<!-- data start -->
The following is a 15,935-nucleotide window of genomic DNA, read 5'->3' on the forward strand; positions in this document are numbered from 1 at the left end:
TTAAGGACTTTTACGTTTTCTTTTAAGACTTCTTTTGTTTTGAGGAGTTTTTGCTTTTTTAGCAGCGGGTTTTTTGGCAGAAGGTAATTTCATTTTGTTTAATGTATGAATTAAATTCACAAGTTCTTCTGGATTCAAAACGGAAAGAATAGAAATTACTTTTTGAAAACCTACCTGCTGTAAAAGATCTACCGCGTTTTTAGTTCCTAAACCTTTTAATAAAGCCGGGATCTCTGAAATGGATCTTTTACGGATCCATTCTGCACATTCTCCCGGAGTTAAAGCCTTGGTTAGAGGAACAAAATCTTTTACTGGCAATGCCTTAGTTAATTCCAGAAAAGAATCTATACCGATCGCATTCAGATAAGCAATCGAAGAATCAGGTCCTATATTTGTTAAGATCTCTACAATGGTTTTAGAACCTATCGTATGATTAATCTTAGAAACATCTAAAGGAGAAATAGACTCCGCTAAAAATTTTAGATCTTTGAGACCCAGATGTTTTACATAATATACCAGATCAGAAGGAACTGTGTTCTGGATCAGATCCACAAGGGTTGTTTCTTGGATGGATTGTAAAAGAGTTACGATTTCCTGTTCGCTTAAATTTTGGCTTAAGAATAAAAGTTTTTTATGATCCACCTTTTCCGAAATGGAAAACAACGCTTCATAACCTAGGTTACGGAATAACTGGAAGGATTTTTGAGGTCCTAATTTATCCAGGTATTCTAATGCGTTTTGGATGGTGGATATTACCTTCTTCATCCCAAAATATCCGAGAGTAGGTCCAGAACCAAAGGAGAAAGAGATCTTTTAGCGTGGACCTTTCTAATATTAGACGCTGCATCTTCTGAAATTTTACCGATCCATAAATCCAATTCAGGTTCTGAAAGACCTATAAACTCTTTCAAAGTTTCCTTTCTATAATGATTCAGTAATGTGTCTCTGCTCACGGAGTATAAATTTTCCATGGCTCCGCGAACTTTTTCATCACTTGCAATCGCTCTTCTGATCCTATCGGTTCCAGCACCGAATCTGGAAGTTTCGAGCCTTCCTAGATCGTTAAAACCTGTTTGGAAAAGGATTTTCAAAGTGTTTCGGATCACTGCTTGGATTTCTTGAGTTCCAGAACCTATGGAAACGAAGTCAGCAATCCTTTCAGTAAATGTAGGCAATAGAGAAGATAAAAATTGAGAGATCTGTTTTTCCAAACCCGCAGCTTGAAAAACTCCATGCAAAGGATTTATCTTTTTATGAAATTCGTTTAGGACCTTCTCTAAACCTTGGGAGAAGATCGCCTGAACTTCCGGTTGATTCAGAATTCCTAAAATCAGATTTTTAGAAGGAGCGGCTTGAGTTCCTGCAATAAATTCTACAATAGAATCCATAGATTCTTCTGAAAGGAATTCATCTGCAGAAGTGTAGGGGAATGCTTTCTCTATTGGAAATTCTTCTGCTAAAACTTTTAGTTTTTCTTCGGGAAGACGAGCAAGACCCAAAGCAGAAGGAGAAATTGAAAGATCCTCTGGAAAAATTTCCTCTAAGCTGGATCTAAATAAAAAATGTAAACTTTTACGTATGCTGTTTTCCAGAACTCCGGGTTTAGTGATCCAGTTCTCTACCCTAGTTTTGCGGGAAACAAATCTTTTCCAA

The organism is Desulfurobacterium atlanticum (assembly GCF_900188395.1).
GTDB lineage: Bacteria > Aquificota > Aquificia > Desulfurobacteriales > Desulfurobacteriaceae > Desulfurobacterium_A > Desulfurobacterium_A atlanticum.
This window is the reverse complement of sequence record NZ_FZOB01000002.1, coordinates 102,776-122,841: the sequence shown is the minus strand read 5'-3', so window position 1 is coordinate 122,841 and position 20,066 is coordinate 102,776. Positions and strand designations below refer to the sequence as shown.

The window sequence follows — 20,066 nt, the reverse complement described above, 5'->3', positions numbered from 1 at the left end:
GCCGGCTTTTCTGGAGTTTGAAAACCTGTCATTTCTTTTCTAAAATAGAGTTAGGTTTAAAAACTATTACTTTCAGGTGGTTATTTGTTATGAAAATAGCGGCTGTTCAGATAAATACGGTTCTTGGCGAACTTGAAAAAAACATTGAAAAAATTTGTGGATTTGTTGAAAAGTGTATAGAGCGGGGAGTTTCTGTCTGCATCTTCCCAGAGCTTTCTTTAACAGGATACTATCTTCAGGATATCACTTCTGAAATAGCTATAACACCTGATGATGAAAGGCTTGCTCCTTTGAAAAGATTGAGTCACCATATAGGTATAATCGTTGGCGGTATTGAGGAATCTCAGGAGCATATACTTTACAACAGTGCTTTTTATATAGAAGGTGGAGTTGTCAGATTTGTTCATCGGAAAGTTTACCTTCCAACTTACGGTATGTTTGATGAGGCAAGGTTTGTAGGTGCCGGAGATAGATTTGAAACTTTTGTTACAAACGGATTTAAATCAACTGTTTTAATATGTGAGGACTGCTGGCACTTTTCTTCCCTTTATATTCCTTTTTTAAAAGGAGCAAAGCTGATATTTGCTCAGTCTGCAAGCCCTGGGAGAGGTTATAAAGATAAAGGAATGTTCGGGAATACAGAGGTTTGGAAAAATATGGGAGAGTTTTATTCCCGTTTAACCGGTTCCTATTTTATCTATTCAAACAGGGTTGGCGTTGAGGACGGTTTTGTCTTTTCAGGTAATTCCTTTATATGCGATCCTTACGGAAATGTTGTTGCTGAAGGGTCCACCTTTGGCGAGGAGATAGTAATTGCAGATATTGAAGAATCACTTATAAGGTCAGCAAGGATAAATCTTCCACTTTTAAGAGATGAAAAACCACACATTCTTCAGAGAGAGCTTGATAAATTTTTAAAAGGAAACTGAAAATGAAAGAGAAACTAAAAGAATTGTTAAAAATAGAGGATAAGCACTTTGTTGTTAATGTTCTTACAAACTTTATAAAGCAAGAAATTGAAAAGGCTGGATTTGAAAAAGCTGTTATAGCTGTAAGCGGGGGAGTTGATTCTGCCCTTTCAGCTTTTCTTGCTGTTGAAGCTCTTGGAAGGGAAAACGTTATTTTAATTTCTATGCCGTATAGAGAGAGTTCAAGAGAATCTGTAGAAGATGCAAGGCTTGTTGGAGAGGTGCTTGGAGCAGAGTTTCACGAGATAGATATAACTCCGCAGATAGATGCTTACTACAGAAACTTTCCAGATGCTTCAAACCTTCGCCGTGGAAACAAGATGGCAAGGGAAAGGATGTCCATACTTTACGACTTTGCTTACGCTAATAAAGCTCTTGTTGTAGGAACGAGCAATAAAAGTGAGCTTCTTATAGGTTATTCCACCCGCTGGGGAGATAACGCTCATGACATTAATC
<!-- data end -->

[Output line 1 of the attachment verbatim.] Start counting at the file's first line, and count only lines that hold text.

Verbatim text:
The following is a 15,935-nucleotide window of genomic DNA, read 5'->3' on the forward strand; positions in this document are numbered from 1 at the left end: